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Why did Silicon Valley take off in the postwar era? Who was responsible for its explosive development? And where is the Valley headed? A conversation about Leslie Berlin's latest book, Troublemakers: Silicon Valley’s Coming of Age.

Professor Marci Kwon’s lecture explores the remarkable body of photographs produced by May’s Photo Studio, one of the most prominent Chinese-run photography studios in San Francisco’s Chinatown. From its opening in 1923 until the mid-1960s, the wife-and-h

November 7, 2017 | Article
John Upton, Western Enterprise Media Fellow
As climate change fuels large wildfires, the pollution they're releasing is making Americans sick and undermining decades of progress in cleaning the air.

Mitch Tobin
While most Californians are in favor of using recycled water for nonpotable purposes, research has found that only 11 percent would drink it. A Stanford study examines the reasons why and the policy implications.

John O. Dabiri
We conducted a public opinion poll in California to examine public receptiveness to deploying vertical axis turbines at a smaller scale in urban or suburban areas.

Debra Perrone, Scott Jasechko

Tom DeMund and the Bill Lane Center for the American West
The book offers 18 themed walks through the Stanford campus, guiding you past notable architecture, sculptural works, and historic features; plus another 20 hikes on university lands, nearby parks, and nature preserves, as well as more distant hikes.

Sophomore college students toured the Grand Coulee Dam on the Columbia River, one of the seven civil engineering wonders of the U.S., according to the American Society of Civil Engineers.

Presentations from the ArtsWest symposium at Stanford University: the world seemed on the brink of catastrophe when John Steinbeck published The Grapes of Wrath in 1939. Today we are confronted with our own cataclysmic moment in time.

A keynote address opening the conference "World War II and the West It Wrought"</a> at Stanford University. The author and New York Times columnist Timothy Egan spoke about the role the war played in shaping the contemporary American West.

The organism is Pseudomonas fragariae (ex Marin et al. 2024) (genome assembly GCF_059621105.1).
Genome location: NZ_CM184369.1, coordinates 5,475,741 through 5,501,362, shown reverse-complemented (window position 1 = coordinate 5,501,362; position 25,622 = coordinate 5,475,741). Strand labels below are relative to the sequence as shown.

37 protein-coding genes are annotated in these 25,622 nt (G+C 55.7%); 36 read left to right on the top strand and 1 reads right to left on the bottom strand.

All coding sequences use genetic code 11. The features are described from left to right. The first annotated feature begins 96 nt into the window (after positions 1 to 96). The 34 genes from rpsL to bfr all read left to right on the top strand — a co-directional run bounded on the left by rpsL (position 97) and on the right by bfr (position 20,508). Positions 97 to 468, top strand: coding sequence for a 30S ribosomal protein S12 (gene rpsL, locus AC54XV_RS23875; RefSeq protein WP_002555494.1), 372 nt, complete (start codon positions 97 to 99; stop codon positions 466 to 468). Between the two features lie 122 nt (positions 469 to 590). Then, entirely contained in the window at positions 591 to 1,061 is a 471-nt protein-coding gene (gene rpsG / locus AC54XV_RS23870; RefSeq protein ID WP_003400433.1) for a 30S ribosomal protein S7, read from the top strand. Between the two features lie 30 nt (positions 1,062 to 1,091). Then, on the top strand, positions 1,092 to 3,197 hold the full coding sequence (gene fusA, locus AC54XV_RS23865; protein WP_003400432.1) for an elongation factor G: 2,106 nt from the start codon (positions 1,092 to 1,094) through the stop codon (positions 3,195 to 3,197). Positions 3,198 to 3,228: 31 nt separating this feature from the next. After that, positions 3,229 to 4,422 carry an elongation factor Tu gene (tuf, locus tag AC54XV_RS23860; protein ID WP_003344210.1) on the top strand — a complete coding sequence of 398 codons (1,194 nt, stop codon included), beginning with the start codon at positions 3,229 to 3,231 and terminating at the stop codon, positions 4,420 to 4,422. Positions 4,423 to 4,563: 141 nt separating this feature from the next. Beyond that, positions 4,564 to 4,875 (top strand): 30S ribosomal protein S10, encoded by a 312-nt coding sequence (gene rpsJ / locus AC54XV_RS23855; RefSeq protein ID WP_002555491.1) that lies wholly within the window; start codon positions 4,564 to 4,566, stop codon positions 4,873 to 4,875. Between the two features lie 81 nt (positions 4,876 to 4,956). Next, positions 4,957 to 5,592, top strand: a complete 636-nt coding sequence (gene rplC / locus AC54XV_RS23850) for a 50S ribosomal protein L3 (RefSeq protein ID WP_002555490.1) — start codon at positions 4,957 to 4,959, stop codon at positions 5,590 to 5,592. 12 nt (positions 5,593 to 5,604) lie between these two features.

Attendees and organizers talk about the vital conversations about the future of rural western health and health care that took place in Santa Fe at the Eccles Family Rural West Conference on March 23-25, 2017. Full video of the conference.

Former Mexican president Vicente Fox Quesada addressed an audience of Stanford students, faculty, and staff on April 18, 2017.

Zack Colman, Western Enterprise Media Fellow
A wet winter is easing water strains in the Southwest, but the longer-term outlook is generally hotter and drier. States now have that in mind in water bargaining.

Zack Colman, Western Enterprise Media Fellow
Electric utilities are seeking a new power mix, as shifts in precipitation diminish the role that dams have long played for western states.

Anakaren Cervantes, Ryan Gaertner, Kaya McRuer, Alex Robinson, Caleb Smith
The following memorandum presents five key potential financing strategies for a north-south bicycle/pedestrian path connecting the member cities of the Managers’ Mobility Partnership or MMP (Redwood City, Menlo Park, Palo Alto and Mountain View).

Zack Colman, Western Enterprise Media Fellow
In the Southwest and beyond, irrigation technology and other steps such as planting 'cover crops' to enrich the soil are making a difference.

Zack Colman, Western Enterprise Media Fellow
The second article in a series on solving water challenges in the American West.

Zack Colman, Western Enterprise Media Fellow
With climate change affecting water supplies already strained by urban growth, states in the Colorado River basin are being forced to innovate and adapt.

Zack Colman, Western Enterprise Media Fellow
Safety concerns at the Oroville Dam center on engineering and maintenance. But dams also face new challenges in managing water in an era when rains can be heavier, and less precipitation is falling as snow.

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